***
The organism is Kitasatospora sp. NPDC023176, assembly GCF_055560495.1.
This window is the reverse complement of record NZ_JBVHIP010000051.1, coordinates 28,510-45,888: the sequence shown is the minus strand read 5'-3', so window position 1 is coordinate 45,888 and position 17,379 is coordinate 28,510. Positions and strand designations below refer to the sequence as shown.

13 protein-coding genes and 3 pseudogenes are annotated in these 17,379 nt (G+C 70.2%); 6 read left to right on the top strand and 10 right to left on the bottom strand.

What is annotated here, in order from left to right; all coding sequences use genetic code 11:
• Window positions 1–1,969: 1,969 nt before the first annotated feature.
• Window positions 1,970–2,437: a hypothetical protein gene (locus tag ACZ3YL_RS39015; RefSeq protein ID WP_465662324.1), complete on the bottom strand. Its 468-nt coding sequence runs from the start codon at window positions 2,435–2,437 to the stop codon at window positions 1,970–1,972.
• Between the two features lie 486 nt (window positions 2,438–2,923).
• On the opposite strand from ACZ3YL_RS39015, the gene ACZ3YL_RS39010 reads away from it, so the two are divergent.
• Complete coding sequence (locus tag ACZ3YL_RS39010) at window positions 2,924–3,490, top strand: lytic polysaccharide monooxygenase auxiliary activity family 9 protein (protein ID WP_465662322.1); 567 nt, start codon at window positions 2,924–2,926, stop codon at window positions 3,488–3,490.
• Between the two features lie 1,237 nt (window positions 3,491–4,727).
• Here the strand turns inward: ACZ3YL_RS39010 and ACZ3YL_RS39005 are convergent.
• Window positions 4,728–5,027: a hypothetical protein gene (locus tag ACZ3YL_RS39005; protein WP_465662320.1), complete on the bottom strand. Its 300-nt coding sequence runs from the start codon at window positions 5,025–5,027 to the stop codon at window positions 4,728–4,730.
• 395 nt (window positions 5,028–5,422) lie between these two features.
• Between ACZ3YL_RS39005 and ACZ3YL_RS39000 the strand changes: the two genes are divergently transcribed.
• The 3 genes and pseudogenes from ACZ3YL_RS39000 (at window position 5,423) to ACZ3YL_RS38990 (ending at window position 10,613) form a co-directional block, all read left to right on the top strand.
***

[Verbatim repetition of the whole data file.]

The organism is Kitasatospora sp. NPDC023176, assembly GCF_055560495.1.
This window is the reverse complement of record NZ_JBVHIP010000051.1, coordinates 28,510-45,888: the sequence shown is the minus strand read 5'-3', so window position 1 is coordinate 45,888 and position 17,379 is coordinate 28,510. Positions and strand designations below refer to the sequence as shown.

13 protein-coding genes and 3 pseudogenes are annotated in these 17,379 nt (G+C 70.2%); 6 read left to right on the top strand and 10 right to left on the bottom strand.

What is annotated here, in order from left to right; all coding sequences use genetic code 11:
• Window positions 1–1,969: 1,969 nt before the first annotated feature.
• Window positions 1,970–2,437: a hypothetical protein gene (locus tag ACZ3YL_RS39015; RefSeq protein ID WP_465662324.1), complete on the bottom strand. Its 468-nt coding sequence runs from the start codon at window positions 2,435–2,437 to the stop codon at window positions 1,970–1,972.
• Between the two features lie 486 nt (window positions 2,438–2,923).
• On the opposite strand from ACZ3YL_RS39015, the gene ACZ3YL_RS39010 reads away from it, so the two are divergent.
• Complete coding sequence (locus tag ACZ3YL_RS39010) at window positions 2,924–3,490, top strand: lytic polysaccharide monooxygenase auxiliary activity family 9 protein (protein ID WP_465662322.1); 567 nt, start codon at window positions 2,924–2,926, stop codon at window positions 3,488–3,490.
• Between the two features lie 1,237 nt (window positions 3,491–4,727).
• Here the strand turns inward: ACZ3YL_RS39010 and ACZ3YL_RS39005 are convergent.
• Window positions 4,728–5,027: a hypothetical protein gene (locus tag ACZ3YL_RS39005; protein WP_465662320.1), complete on the bottom strand. Its 300-nt coding sequence runs from the start codon at window positions 5,025–5,027 to the stop codon at window positions 4,728–4,730.
• 395 nt (window positions 5,028–5,422) lie between these two features.
• Between ACZ3YL_RS39005 and ACZ3YL_RS39000 the strand changes: the two genes are divergently transcribed.
• The 3 genes and pseudogenes from ACZ3YL_RS39000 (at window position 5,423) to ACZ3YL_RS38990 (ending at window position 10,613) form a co-directional block, all read left to right on the top strand.